Maxwell Myron Kalman (1906-2009) was an architect who designed many residential and commercial buildings on the island of Montreal. Born into a family of Romanian immigrants, he studied architecture at Columbia and McGill Universities, graduating from the latter in 1931.
Kalman was an architect of everyday life: his style was functional, not flamboyant. Buildings he designed include the Norgate Shopping Centre, Canada’s first strip mall (1949), the Workmen’s Circle Building on Boulevard Saint-Laurent (now the Sala Rossa), the Steinberg’s grocery store on Rue Bernard (now Les 5 Saisons), the Jewish People’s School on Rue Waverly and many others. During the 1960s, he shifted to real estate development and oversaw several large-scale residential projects. Over the course of his career, he carried out more than a thousand projects in and around Montreal.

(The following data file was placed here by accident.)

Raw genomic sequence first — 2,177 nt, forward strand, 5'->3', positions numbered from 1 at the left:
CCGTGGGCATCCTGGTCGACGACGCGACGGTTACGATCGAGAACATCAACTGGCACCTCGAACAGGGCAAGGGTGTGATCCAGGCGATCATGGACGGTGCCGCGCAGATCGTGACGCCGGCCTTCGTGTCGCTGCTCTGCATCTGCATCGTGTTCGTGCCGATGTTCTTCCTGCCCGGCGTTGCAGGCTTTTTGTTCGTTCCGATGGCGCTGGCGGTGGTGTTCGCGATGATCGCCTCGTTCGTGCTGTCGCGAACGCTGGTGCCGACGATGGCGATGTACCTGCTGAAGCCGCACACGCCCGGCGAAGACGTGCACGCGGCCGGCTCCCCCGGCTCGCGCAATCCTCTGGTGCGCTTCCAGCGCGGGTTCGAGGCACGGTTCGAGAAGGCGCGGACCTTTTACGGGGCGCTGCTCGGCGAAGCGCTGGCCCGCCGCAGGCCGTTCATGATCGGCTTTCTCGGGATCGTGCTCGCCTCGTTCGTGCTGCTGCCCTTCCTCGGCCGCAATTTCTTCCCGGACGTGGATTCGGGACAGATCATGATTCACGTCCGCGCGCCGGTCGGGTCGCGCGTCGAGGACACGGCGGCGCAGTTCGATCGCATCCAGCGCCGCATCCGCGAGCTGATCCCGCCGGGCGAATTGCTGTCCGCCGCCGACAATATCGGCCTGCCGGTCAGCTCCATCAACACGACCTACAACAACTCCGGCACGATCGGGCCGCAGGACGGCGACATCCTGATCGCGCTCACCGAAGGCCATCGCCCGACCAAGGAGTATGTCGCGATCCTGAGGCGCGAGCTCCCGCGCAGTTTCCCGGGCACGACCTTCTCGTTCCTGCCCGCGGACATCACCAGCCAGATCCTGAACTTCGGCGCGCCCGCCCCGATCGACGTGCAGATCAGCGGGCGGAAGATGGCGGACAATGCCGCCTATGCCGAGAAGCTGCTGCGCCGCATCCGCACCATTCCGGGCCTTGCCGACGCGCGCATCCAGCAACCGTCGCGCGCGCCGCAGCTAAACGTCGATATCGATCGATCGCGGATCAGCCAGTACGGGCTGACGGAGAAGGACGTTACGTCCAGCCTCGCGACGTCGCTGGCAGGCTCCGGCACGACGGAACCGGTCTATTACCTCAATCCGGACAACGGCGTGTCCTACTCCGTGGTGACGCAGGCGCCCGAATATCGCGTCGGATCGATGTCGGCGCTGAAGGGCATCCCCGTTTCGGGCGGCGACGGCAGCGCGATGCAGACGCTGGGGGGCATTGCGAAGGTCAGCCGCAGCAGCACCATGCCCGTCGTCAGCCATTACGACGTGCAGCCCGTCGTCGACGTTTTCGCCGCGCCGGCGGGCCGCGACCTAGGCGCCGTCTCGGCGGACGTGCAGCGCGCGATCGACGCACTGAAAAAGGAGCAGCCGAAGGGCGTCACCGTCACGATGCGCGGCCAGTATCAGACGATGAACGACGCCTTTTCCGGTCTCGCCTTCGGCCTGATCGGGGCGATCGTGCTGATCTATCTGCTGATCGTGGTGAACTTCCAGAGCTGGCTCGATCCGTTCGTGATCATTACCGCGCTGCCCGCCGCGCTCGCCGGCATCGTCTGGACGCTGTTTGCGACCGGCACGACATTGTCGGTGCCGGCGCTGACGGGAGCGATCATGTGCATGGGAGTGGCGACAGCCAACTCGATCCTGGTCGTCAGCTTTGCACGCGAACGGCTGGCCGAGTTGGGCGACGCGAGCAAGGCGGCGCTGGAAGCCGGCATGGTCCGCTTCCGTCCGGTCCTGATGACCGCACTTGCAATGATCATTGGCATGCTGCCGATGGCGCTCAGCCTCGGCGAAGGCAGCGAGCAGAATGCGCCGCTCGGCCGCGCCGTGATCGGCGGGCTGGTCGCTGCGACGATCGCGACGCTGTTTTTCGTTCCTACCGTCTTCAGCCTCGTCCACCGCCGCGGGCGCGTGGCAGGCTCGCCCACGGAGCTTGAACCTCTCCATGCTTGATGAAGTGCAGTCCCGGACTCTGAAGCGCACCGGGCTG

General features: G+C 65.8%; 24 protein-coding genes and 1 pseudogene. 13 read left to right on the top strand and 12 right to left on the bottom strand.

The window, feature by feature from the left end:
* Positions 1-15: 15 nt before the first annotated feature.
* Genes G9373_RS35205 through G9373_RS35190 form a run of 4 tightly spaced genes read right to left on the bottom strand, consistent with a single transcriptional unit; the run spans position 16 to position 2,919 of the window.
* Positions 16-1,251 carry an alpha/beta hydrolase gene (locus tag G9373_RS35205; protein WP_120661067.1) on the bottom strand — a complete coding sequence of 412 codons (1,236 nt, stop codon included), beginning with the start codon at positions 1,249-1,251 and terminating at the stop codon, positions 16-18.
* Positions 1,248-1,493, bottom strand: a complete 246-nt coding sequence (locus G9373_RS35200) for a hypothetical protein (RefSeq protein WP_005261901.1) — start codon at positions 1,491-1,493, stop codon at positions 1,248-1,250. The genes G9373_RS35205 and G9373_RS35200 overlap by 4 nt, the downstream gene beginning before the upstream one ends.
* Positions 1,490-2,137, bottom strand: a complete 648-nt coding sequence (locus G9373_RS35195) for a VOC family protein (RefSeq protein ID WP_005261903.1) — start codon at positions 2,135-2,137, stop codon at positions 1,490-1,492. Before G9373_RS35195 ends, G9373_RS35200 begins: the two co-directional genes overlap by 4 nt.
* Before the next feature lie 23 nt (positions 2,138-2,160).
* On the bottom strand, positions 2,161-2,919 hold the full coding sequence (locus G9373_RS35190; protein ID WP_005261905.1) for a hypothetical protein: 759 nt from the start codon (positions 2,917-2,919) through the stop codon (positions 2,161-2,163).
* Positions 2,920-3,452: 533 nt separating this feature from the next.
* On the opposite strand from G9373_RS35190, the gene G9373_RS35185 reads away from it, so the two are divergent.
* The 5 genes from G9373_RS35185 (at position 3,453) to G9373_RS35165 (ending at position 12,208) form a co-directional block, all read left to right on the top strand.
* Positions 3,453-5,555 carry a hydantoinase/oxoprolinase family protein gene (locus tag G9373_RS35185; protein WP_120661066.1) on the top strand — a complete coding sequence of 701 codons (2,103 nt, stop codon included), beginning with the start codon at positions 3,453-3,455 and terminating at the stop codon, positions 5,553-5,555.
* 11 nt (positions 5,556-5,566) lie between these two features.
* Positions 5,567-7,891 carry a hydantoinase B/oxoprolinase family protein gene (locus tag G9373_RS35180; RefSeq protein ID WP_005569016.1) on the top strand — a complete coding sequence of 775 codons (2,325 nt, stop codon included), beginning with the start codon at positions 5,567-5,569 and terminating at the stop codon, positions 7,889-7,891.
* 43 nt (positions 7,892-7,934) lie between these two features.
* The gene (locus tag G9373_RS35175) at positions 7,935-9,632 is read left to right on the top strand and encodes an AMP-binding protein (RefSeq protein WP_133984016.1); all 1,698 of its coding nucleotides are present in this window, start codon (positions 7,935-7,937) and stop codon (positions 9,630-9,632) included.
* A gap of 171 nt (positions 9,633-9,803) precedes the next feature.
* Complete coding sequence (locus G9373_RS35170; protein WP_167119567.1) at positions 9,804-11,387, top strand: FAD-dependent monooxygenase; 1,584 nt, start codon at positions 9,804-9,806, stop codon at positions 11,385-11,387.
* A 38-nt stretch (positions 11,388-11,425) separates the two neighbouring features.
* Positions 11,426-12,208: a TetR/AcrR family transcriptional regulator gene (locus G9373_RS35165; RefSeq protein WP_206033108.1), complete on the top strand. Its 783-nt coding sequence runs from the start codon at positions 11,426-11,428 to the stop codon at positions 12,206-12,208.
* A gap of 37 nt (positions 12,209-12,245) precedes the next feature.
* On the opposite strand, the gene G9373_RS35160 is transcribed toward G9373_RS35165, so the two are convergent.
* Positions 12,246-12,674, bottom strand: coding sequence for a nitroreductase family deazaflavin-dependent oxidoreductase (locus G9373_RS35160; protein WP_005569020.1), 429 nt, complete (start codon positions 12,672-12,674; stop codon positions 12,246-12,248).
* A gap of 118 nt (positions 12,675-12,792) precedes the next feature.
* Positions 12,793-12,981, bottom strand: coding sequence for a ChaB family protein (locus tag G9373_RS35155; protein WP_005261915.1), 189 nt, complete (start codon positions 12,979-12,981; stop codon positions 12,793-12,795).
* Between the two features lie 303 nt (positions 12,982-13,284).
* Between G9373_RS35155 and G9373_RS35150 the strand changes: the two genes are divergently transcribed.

Very involved in the community, Kalman was an active supporter of the Shaar Hashomayim Congregation. As well, he raised funds for the United Jewish Appeal and State of Israel Bonds, and offered his professional services to the Jewish Theological Seminary in New York. He also made generous donations to several universities in Israel and to Montreal’s McGill University.
Compiled by Valerie Beauchemin, translated by Helge Dascher.
The Montreal Gazette. "Architect of Everyday Life Celebrates 100th Birthday." Canada.com. 2006.
“McGill Announcements 2009: Max Kalman.” McGill: Faculty of Engineering, School of Architecture. 2009.
Shuchat, Wilfred, The Gate of Heaven: the Story of Congregation Shaar Hashomayim of Montreal 1846-1996. Montréal: Congregation Shaar Hashomayim, 2000.